What are your prayers for those you’re preparing for the transition to university this autumn?

Create Windows into Uni Life

It can be hard to prepare to go somewhere you’ve never been before. Create time to process, discuss and look ahead at what University might be like, including where they can seek God.

You could use Fusion’s excellent Student Linkup resource to find churches in the area and connect with student workers, or look up the CU website or social media and get in touch with the CU reps. The first few weeks of university life can be overwhelmingly busy, but establishing relationships with Christians and church leaders in advance can be an anchor and encouragement through the hecticness.

If you went to University as a Christian, you could share some of your own experiences – what was good and what was challenging, and how you dealt with it.

It’s also tremendously powerful if you’re able to expose your child to stories from others their own age. Are their older students or recent graduates at your church who could share their experiences of settling into Uni life and finding a church? Do you have family friends whose young adult children can share these stories with your teenager?

Creating windows into University life will start to form hopes and commitments within your young adult as to what this next season could hold.

How is your young adult posturing themselves as they journey this transition?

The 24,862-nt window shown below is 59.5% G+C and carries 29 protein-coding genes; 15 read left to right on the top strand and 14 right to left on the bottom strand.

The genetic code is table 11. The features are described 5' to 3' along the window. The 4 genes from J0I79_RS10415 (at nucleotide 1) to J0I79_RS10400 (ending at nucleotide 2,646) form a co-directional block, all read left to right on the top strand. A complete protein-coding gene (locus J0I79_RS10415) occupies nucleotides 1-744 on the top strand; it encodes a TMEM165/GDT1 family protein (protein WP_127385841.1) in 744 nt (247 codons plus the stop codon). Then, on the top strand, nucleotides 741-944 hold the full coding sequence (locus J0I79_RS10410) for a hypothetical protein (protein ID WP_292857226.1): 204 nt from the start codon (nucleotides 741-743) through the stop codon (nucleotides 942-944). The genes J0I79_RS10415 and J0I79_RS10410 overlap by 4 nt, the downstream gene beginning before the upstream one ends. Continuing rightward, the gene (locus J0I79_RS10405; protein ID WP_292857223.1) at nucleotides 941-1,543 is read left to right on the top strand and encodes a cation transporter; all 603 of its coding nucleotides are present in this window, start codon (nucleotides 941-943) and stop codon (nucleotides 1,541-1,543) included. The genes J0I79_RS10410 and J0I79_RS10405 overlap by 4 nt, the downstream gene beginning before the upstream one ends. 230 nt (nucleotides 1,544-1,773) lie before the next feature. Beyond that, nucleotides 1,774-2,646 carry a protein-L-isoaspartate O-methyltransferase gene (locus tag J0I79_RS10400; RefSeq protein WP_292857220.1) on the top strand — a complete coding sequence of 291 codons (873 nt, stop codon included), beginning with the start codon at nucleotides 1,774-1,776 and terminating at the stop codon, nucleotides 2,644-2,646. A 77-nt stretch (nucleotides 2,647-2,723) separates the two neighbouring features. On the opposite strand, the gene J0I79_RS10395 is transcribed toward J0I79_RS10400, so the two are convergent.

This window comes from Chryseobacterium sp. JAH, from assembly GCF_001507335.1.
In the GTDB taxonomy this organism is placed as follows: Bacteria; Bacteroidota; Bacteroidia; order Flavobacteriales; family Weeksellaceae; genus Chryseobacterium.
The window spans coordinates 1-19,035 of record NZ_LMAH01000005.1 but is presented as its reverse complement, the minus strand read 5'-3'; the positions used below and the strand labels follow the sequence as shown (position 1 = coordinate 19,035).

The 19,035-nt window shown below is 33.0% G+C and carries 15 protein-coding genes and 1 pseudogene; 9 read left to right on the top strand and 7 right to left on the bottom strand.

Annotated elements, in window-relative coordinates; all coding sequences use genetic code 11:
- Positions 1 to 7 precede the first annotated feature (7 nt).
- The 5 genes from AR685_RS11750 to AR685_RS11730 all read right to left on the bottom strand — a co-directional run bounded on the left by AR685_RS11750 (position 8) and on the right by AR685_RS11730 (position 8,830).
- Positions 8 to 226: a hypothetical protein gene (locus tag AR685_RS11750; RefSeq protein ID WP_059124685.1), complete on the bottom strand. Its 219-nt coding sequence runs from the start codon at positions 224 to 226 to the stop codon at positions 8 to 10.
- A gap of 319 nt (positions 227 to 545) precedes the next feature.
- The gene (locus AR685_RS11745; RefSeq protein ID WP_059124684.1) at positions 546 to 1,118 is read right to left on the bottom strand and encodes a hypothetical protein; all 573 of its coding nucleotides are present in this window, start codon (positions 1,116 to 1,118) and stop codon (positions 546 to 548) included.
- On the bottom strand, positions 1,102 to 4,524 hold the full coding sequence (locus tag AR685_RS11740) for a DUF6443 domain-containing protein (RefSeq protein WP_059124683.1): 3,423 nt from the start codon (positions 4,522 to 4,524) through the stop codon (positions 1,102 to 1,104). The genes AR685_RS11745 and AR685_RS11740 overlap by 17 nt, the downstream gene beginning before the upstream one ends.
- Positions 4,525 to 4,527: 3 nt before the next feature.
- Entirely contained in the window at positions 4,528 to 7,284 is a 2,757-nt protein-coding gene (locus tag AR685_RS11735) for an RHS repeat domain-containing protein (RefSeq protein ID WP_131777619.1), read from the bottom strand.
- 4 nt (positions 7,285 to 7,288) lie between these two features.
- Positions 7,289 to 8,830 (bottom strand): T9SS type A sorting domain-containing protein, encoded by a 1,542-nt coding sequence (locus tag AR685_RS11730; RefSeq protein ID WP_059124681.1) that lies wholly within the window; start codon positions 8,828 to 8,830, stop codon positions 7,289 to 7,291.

Frame what Uni can look like with God

Whether stories from your own experience, inviting others to share theirs, or making the most of stories captured online, don’t neglect to help paint a picture of what can be with God at university. You can find loads of student stories on the fusion blog or Instagram account.

Some may be intimidated by a new start, and need to know that the same God goes with them, continues to love them, champion them and see them for who they are in this new space. Others are ready for a change and need to hear that God is bigger than their current experience and can take them into new and exciting adventures.

What is the story you tell to those heading to university?

Unwind any imbalanced view of God

For many school leavers, starting at university will be the first time they have ever chosen a church for themselves. Even those who study from home may find themselves drawn to exploring new denominations or church streams, joining new friends on church searches or taking the opportunity to contribute in new ways to new church communities.

Your young adult may have only experienced one church in living memory. Even if they’ve been at more than one church, the chances are that the different churches will have been similar in style and tradition.

So be prepared to unwind any imbalance in terms of how they see God, and how they feel church ought to be. They may choose a similar church at Uni, or they may go somewhere completely different. It’s important that they know how to discern a healthy church that loves Jesus and offers humble, Bible-centred teaching.